Fort Meigs

29100 W River RD.
Perrysburg, OH 43551

419-874-4121   |
Wednesday through Saturday 9:30 a.m. to 5 p.m., Sunday 12 p.m. to 5 p.m.
Adult General Admission: $8, see website for discounts

Northwest Ohio's Role in the War of 1812

The history of Fort Meigs helped shaped Northwest Ohio’s demographic and developed landscape. The fort and museum offer audiences an immersive learning experience and unique perspective of events that occurred more than 200 years ago.

During the War of 1812, Americans fought to protect their power on two fronts: land and water. Initially in the late eighteenth century, the war raged between European powers over access and control; but by the turn of the century Britain’s interference of American trade routes led to the entrance of the US into the war. Before President James Madison declared war in 1812, Britain was providing aid to Native American forces attempting to maintain control of lands in the Northwest Territory. Northwest Ohio became one of the most significant and desired regions because of its natural resources and location near Lake Erie and the Maumee River. American armies were sent to Ohio to defend and maintain control of the area. General William Henry Harrison was sent to lead troops in the region. was a war hero in the west, known for his leadership and actions during the Battle of Tippecanoe in 1811; his army destroyed the Shawnee village of Prophetstown, weakening the Native American alliance formed against American forces attempting to take land that was granted by the Treaty of Greenville.

After the US entered the war in 1812, President James Madison placed Harrison in command of the Army of the Northwest. By the early months of 1813, the US had experienced defeat against the British and their Native American allies. Harrison stationed his army along the Maumee River, building Fort Meigs in February of that year. By the time construction commenced in April, Fort Meigs was the largest wooden fort ever built in America. The fort served Harrison and his troops through two attacks by British and Native American forces. Harrison’s army was outnumbered, and each battle resulted in devastating bloodshed, but the fort was never taken. Following the second siege, British troops withdrew, and Harrison maintained this strategic position, providing a significant victory for the US during the war. British preoccupation with battles on land during the first half of 1813 led to Commodore Perry’s victory for control of Lake Erie later that year.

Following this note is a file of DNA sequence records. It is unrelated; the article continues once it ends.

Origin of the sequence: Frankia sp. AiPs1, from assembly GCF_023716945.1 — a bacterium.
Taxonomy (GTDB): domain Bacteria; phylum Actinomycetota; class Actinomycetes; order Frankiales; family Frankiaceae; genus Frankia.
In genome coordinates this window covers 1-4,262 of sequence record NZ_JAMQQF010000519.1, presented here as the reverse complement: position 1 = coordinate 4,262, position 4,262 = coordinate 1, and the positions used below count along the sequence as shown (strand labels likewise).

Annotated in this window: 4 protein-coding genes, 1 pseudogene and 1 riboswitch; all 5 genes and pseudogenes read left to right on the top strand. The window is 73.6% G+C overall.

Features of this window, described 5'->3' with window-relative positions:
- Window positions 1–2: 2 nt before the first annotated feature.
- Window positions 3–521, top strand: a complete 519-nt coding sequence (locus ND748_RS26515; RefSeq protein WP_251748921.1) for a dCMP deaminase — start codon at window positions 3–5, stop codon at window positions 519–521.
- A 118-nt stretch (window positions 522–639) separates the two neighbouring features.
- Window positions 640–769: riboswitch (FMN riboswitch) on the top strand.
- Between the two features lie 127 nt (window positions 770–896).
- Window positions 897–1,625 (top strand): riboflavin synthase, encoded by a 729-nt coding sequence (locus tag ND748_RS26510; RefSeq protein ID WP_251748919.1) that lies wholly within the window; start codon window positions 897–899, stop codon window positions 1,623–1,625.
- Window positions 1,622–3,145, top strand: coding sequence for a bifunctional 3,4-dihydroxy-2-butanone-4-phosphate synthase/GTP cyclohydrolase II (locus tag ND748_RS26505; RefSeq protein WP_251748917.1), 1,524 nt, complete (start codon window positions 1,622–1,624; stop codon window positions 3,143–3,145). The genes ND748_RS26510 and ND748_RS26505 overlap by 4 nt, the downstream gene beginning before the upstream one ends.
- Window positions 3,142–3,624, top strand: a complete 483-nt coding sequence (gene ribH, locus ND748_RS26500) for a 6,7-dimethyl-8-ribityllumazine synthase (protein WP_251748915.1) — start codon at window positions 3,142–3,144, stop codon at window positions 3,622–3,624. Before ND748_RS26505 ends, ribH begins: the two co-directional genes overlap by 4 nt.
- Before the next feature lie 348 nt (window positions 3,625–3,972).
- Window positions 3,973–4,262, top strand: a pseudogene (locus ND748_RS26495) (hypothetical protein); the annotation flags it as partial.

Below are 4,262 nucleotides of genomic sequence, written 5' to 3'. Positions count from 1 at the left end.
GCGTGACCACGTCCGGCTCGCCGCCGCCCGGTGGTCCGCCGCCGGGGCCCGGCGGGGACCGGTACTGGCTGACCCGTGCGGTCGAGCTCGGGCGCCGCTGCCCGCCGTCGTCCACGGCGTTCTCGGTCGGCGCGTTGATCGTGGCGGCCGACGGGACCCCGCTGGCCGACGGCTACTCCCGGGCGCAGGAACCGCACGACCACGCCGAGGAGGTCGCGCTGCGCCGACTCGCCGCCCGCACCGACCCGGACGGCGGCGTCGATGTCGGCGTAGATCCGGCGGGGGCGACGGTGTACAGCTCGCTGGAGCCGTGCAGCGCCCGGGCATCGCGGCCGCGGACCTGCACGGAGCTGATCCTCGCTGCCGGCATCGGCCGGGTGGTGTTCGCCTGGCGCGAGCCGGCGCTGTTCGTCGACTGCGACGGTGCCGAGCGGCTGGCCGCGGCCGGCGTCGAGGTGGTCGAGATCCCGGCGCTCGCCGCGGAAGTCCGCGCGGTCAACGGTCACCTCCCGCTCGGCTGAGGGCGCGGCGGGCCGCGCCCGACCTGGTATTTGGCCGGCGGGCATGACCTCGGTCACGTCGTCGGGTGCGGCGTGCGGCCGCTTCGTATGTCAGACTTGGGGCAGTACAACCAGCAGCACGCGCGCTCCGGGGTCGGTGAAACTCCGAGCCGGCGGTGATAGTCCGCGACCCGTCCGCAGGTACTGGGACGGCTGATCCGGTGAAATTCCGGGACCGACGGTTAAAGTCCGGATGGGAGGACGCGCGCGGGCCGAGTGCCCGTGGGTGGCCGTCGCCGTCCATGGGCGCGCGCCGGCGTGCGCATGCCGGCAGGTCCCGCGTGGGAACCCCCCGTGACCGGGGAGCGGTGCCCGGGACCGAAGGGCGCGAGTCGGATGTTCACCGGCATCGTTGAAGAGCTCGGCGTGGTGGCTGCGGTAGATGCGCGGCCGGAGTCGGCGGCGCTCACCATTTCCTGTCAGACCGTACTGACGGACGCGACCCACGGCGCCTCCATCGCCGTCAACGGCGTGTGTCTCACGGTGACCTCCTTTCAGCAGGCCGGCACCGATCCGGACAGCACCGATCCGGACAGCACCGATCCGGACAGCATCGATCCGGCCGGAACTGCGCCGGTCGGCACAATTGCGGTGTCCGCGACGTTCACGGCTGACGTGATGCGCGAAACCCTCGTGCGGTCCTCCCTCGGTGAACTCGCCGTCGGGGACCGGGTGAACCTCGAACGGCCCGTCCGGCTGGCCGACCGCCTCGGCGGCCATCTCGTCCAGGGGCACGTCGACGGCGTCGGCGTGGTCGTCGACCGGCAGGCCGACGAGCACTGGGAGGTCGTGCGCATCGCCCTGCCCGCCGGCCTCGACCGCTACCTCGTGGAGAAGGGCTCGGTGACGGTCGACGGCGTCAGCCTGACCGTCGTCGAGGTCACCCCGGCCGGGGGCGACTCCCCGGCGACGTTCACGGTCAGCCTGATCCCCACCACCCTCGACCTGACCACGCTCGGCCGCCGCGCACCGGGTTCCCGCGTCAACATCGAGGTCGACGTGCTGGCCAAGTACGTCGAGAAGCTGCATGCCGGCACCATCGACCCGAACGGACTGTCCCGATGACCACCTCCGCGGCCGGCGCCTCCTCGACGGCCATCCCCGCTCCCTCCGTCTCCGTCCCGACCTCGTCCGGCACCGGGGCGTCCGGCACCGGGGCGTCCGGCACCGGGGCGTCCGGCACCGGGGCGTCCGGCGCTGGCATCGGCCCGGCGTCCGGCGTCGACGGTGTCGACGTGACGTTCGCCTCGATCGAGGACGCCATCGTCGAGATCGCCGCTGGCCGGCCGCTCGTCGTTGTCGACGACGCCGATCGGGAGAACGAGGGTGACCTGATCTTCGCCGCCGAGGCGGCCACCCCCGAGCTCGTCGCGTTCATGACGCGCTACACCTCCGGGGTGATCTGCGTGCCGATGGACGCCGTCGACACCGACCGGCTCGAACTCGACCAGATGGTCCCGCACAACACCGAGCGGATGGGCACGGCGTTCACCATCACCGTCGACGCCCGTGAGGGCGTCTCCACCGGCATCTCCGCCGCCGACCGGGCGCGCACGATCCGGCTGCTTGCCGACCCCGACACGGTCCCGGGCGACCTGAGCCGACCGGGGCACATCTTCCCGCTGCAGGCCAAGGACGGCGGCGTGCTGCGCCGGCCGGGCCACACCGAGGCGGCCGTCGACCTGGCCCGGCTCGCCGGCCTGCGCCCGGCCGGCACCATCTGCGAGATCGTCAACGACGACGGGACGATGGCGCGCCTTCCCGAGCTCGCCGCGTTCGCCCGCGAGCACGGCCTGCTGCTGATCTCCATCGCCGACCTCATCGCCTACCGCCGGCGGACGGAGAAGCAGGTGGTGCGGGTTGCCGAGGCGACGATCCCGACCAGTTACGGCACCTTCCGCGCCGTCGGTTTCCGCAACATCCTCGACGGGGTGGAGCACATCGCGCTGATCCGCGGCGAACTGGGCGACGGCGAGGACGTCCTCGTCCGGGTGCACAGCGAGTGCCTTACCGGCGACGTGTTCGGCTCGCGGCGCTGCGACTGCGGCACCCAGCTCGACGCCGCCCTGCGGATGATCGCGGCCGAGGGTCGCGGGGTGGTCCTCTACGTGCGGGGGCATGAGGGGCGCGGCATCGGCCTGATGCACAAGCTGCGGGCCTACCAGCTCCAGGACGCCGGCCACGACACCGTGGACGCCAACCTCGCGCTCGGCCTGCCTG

Following the war, the fort continued to be used for public demonstrations, political rallies, and soldiers’ memorials. For decades the civic leaders voiced their desire to preserve and memorialize the site, but it was not until the late twentieth century that real efforts were made. In the 1960s and 70s, reconstruction of Fort Meigs began on the site of the original structure to preserve its history for the public. It was rebuilt again 30 years later to include a public educational facility and museum.

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Notes for Travelers

Fort Meigs’ significance in the War of 1812 is showcased through the reconstructed historic fort, museum, and public programs that preserve and maintain the legacy of the War of 1812 and Fort Meigs in Northwest Ohio.

Additional Resources

Men of Patriotism, Courage & Enterprise! - Fort Meigs in the War of 1812, Larry L. Nelson

William Henry Harrison and the Conquest of the Ohio Country, David Curtis Skaggs.